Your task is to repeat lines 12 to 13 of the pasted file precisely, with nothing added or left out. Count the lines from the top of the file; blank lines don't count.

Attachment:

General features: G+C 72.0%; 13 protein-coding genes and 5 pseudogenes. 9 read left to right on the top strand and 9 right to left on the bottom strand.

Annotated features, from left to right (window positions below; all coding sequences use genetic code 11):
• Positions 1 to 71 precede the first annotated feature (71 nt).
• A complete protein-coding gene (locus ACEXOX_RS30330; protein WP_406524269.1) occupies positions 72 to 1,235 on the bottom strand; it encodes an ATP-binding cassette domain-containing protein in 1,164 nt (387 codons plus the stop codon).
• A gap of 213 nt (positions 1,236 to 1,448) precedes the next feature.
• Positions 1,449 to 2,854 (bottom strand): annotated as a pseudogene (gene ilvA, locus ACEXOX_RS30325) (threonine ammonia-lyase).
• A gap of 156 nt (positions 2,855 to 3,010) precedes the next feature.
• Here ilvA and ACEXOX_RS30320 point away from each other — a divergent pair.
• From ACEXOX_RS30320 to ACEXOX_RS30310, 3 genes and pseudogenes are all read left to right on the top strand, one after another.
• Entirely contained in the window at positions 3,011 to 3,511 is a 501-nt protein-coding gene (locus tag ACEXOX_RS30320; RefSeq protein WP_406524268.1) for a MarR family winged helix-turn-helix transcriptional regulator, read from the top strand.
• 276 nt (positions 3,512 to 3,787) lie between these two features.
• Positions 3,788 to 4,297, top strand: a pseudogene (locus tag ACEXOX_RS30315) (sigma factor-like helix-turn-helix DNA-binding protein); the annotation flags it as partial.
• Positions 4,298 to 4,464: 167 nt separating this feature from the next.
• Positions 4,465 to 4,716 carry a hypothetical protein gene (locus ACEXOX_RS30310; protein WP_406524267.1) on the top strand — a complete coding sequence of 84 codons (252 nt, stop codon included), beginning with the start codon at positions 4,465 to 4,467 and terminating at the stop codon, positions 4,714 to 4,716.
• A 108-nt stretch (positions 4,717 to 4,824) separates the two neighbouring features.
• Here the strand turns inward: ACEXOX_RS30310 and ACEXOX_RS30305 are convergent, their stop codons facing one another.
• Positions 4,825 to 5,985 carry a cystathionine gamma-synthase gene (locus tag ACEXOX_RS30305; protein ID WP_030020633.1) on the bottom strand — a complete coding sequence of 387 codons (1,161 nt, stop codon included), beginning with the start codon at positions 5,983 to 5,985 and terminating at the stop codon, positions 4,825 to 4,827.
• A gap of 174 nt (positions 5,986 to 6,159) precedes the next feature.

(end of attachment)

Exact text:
• Positions 3,788 to 4,297, top strand: a pseudogene (locus tag ACEXOX_RS30315) (sigma factor-like helix-turn-helix DNA-binding protein); the annotation flags it as partial.
• Positions 4,298 to 4,464: 167 nt separating this feature from the next.